,however, the wild things were tragically lost downstream in the confusion that followed.
In other recent news, 8 of us witties just got back from a great swiftwater rescue course with Sam Drevo from NW River Guides in Portland. Sam's been a great help to jump starting the Whitman whitewater program, running both this course an an ACA instructor course that 5 of us took almost two years ago. Also ASWC gave us a lovely little lump of money from the contingency fund to subsidize this expensive, but absolutely delightful, course. thank you ASWC- you rock.
Now to the nitty gritty, scroll down if you just want to look at pictures.
We started out friday evening with a harrowing drive the 4 hours to Portland. We made it to the thai truck in Hood River about 2 minutes before they close, and for the first time ever, I was tragically underwhelmed by the curry I got, ick. The next morning we rose early and made it (somehow) to the new classroom at the Next Adventure paddlesports center. We spent the morning with an introduction to swiftwater rescue prevention, leadership, overall philosophy, and some knots.
Following some delectable burritos, we sped on out to Dodge Park, at the confluence of Bull Run and the Sandy River. Due to the cold water, we were able to do a foot-entrapment drill and some throwbag practice in the parking lot before putting on our gear and hopping into the water. If you want to know about how cold the water was, you should ask anyone who was on the course. We did a variety of swimming and wading and bagging, and pretend drowning and shivering and smiling and hugging and then changed back into street clothes and blasted the heat (and Britney Speers) in the truck on the drive home. Pam Hayes had made some wonderful chile for dinner along with a pie! We holed up for some homework in the evening, while Nathan and Simon rolled down to Durham to buy a trampoline.
Sunday dawned with some nice fog and light rain, perfect conditions for going paddling. We met up again at Next Adventure and spent the morning focused on rope use and pinned-boat situations. Before heading out to the river a few members of the group decided to lighten their wallets on a PFD and some helmets that look like they belong in Star Trek, at least they protect those precious brains so necessary for kayaking (or unnecessary depending on how you look at it). By the time we got to the park we sure were ready for some paddling, and since the gate at Dodge was closed, we decided to shuttle up to Bull Run and do all of our training for the day in the course of the mile and a half run. The level was pretty low (800cfs), but no where near as bad as the 350cfs of two weeks before. We put on and headed down a ways to practice getting a stabilization line on a "victim" who was pinned on the upstream side of a river-center boulder. The group improved vastly in the course of the drill and we're definitely going to keep on practicing in the next couple of months. A bit further downstream and we worked on some pig-rigs and technical rope systems, but it was getting dark and by the time we finally made it to the cars you could barely see the rock that the bow of your boat was about to collide with.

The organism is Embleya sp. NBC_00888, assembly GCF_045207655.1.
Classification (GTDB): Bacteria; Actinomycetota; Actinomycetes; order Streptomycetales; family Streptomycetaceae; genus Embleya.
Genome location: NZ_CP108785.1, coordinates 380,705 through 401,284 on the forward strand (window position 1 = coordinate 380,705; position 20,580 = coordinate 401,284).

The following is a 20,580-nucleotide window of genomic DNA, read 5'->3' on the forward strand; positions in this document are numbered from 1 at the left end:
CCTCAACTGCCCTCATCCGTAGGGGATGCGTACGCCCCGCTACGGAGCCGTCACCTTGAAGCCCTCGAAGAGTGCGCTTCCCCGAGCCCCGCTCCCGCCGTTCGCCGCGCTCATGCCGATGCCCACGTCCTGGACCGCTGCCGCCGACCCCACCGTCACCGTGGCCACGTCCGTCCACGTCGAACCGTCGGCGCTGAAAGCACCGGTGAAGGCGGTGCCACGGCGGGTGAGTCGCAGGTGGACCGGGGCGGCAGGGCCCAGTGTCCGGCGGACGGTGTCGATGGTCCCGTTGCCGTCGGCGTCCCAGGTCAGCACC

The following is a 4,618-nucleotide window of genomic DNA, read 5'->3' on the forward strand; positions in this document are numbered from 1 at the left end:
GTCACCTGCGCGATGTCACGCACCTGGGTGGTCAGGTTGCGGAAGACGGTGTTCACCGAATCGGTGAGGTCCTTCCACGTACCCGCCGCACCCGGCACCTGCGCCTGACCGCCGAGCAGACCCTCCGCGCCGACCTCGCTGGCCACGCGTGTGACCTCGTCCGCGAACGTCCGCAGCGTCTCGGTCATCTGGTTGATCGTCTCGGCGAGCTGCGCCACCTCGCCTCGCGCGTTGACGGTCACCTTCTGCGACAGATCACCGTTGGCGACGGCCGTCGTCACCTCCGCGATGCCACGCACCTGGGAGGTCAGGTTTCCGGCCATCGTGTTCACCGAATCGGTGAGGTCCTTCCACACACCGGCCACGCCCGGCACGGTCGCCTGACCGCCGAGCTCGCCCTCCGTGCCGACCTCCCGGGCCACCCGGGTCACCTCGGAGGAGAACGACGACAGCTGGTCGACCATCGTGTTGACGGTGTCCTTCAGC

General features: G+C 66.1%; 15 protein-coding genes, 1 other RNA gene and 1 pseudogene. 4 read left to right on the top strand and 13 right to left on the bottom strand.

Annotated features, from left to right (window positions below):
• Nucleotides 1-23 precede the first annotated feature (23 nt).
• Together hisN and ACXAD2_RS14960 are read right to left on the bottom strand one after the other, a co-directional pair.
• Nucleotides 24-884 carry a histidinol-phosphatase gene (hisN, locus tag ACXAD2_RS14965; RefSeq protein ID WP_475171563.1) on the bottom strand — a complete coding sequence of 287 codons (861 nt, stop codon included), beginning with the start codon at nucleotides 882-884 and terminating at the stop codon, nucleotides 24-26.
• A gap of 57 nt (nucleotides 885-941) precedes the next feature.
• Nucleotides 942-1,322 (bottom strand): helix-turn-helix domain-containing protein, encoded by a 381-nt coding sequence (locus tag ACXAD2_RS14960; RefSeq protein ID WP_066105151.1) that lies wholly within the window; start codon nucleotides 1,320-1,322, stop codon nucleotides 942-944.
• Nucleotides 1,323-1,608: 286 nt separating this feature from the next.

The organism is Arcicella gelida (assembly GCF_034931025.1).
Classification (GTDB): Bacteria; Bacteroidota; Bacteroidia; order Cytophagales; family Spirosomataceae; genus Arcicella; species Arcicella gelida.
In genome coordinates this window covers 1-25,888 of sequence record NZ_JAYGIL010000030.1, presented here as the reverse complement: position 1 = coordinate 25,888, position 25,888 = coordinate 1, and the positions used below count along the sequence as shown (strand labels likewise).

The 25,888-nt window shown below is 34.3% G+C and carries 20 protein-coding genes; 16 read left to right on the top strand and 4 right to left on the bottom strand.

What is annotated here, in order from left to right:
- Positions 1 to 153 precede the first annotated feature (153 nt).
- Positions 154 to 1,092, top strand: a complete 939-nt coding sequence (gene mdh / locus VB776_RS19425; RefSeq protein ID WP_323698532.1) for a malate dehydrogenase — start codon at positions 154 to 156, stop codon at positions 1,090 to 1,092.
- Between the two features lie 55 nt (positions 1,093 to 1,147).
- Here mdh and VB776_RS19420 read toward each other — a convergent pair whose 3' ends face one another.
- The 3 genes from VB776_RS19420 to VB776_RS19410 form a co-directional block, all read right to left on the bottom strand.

Overall we had an absolutely delightful weekend and learned a whole bunch of really necessary skills. This course helped to open up a bunch of folks to leading trips for the WW club, and hopefully we'll see that taken advantage this spring once the rivers are up and the weather warms a bit. Most of all, it's great that Kate, Nathan, Fiona, Drew, Adam, Lish and Simon were willing to shell out some money and commit a weekend to learning this stuff. Yippeee, now lets go paddling.
By the way, no wild things were harmed in the process of writing this post, or rescuing Adam from the parking lot, or most of all, in rescuing the swiftwater.